School of Art
Colour WoodcutsThe British colour woodcuts in the collection are a Western adaptation of the 19th-century Japanese Ukiyo-e prints. They constitute a strand of the 'aesthetic dialogue' between Japan and the West that is in many ways similar to the collaboration between the Japanese potters and pioneer studio potters in Britain. Both potters and printmakers investigated and adapted the methods and philosophies of Japanese art and crafts in their own work, and both sought to learn from and exchange ideas with Japanese artists.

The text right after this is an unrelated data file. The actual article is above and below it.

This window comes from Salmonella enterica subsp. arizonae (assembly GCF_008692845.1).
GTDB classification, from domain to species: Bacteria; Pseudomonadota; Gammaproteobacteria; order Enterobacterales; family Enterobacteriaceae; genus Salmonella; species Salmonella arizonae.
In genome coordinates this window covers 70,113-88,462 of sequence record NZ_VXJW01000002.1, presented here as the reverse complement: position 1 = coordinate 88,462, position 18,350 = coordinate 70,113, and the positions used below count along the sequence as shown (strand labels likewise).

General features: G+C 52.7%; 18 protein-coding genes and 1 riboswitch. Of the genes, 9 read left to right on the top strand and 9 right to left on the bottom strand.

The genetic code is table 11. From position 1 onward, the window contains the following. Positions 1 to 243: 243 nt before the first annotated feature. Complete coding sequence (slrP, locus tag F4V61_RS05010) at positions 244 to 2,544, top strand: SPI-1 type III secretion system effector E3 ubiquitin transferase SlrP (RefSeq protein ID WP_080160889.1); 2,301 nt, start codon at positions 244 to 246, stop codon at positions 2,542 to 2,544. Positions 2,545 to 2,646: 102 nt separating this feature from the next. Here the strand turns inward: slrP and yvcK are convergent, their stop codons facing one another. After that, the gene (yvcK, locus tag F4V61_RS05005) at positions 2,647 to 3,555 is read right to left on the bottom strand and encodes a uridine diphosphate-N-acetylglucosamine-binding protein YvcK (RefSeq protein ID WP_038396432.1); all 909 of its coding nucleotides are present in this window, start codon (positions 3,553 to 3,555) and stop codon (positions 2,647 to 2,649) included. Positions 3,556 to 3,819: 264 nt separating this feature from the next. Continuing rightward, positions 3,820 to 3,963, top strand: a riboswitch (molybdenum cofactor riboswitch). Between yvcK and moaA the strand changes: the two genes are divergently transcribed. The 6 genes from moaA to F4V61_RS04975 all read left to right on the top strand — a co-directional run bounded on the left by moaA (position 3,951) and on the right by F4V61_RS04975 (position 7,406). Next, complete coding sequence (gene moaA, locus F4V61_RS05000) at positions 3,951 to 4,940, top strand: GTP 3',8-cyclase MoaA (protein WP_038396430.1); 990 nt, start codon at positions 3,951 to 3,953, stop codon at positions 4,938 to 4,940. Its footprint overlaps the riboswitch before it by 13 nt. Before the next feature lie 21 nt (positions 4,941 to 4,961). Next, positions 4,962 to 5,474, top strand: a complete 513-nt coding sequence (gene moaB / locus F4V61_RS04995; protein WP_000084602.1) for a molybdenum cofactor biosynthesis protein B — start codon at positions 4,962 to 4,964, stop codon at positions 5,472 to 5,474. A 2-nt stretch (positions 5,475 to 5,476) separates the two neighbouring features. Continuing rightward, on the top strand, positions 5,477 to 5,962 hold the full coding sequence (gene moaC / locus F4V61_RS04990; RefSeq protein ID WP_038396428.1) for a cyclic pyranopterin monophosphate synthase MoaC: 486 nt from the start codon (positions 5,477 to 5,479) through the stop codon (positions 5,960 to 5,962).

Allen Seaby, Professor of Art at Reading University, was an influential exponent of the Japanese woodcut method; his bird and topographical prints often treated Western fauna and flora in a manner characteristic of so many Ukiyo-e prints of the early 19th century. Of all the colour woodcuts in the collection, the prints by the Japanese artist Yoshijiro Urushibara alone replicate the consummate technical skill of the Ukiyo-e printmakers of the late Edo period. Urushibara worked in England and France between 1908 and 1934. After the Second World War, however, the Japanese method of colour woodcut printmaking fell out of favour; artists tended to produce colour prints using oil-based inks and used processes such as lithography and screen printing more amenable to experimentation and the production of work on a larger scale.